Rapaport Magazine


By Martin Rapaport
RAPAPORT...Oil bubbling to $90; gold to $790; U.S. dollar plummeting to record lows; rock-and-roll stock markets; secondary mortgage crisis; skyrocketing prices for large, fine-quality diamonds. What’s happening? Is there a connection? What does it mean for the diamond and jewelry industry?

For many years, the world focused on the globalization of supply. China, factory of the world; India, outsourcing capital, everyone working for America and Europe at low prices. The poor working for the rich.

But there is a flip side to this story. The globalization of supply has evolved into the globalization of wealth and demand. The poor workers have become relatively rich workers and newly empowered consumers. While China may still be the factory of the world, it is also becoming the world’s greatest shopping center. Buying from China and India is old hat; selling to them is the new game.

The expansion of supply globalization into wealth and demand globalization is creating new socioeconomic political realities that are rapidly transforming the global economy. Trade imbalances are forcing the revaluation of currencies. Global competition for scarce natural resources is pushing up commodity prices. Wealth is not just growing, it is moving. While Chinese and Indian workers enjoy the social justice benefits of globalization, oil producers and mining companies enjoy windfall profits.

Over the past five years, the U.S. trade deficit reached $2.8 trillion. China and India alone enjoyed a trade surplus of $1 trillion. The Indian rupee surged 12 percent this year and China’s RMB is up 5 percent, even while being artificially restrained by the Chinese government. The free-trading euro is up 11 percent against the dollar for the year.

The dollar is not dead, yet. But the king is losing his crown. The era of the dollar as the world’s primary store of value and premier basis for international trade may be ending. Such dislocation of its primary position will, in and of itself, result in a devaluation of the dollar and its purchasing power. Confidence in the dollar as a store of value is plummeting. Economic uncertainty is the order of the day.

While some may argue that too many countries have too many dollars to allow dollar dumping, government ability to control the situation will be limited by market forces and the political priorities of resource-rich countries. The premier position of the U.S. dollar as the global store of value is under political attack. At $90 oil, Russia, Venezuela and others can afford to alter the global economic balance by destabilizing the dollar for political purposes. Oil-hungry China, Japan, Europe, India and others will seek new alliances and stronger currency purchasing power to reduce the impact of higher-dollar oil prices. Some oil producers will move away from the dollar, encouraging other currencies to dominate the global economic landscape. The great wars of the future will be economic, fought over natural resources, with currencies as the weapon of choice.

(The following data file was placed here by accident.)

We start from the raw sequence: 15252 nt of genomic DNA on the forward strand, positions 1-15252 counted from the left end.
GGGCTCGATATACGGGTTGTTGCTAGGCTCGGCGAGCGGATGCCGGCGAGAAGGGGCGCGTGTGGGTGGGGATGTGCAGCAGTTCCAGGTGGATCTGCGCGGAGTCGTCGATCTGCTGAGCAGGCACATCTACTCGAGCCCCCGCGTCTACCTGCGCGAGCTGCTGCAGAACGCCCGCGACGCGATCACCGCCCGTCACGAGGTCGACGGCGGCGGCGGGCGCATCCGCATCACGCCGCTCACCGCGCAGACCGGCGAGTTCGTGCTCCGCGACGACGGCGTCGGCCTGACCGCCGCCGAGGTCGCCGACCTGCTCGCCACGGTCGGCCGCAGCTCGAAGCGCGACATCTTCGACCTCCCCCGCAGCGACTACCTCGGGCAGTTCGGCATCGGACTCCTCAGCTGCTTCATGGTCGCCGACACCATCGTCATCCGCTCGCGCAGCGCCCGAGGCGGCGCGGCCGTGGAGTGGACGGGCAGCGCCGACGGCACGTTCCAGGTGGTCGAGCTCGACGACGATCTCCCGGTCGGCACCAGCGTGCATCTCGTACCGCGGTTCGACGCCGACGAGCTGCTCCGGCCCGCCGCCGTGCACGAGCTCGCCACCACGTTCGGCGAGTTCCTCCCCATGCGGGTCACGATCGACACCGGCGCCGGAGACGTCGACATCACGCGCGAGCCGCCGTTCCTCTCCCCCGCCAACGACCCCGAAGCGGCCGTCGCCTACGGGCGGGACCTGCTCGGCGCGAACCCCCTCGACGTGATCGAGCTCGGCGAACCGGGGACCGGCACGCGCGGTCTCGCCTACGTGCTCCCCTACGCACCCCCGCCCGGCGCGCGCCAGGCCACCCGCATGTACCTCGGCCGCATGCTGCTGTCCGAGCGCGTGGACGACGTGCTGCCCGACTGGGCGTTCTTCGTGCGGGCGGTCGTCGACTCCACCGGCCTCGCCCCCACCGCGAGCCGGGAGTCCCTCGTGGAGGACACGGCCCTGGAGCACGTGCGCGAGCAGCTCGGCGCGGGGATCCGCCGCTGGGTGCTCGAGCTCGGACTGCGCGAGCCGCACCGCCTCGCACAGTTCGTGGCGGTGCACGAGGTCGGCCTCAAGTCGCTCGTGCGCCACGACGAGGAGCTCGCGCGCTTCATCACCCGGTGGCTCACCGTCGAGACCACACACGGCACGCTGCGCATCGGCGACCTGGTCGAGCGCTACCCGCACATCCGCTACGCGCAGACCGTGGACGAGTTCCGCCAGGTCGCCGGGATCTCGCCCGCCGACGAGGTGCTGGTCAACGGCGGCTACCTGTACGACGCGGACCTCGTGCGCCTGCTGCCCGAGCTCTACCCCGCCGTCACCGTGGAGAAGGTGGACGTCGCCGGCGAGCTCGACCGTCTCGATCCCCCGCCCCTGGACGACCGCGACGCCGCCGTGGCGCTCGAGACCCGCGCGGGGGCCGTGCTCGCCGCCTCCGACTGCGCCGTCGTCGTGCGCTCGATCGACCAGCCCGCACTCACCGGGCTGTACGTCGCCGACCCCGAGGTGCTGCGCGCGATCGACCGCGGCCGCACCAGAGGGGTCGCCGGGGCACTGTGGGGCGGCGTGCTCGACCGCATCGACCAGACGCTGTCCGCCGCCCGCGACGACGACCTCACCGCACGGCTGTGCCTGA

The globalization of demand will continue to drive higher commodity prices as hundreds of millions of new consumers in China and India demand a better life. Encompassing all income levels, these eager first-time buyers with new wealth in strong currencies will drive unprecedented demand for limited natural resources, driving dollar-denominated commodity prices through the roof. The combination of higher international commodity prices and a declining dollar is setting the stage for an unprecedented inflationary cycle. Double-digit dollar inflation is inevitable over the medium term.

By now it should be clear that the U.S. market will not be able to continue supporting 50 percent of global diamond jewelry demand. While America is and will always be an important market, there is now great and urgent need for the diamond trade to develop, expand and promote increased diamond consumption in foreign markets. Fortunately, the international nature of the diamond business has enabled the development of significant foreign market share by large global players. However, on balance, the diamond industry is still too reliant on a relatively weak and troublesome U.S. market. Furthermore, small to medium-size dealers must expand beyond their local markets and become more export oriented.

While the decline of the dollar and increasing foreign demand will drive dollar prices higher for many diamond categories, the industry is ill-prepared to handle the significantly increasing risk of doing business in what will certainly be a highly volatile global environment. The industry will have to develop alternative marketing strategies with much tighter controls over credit and memo if it is to survive the turbulent times ahead. U.S. dealers and retailers should consider that competition will not just come from the store across the street but rather from companies across the globe.

Consider the probable. China, the new America. Bangalore/Goa, the new California. Euro, the new dollar.

Article from the Rapaport Magazine - December 2007. To subscribe click here.

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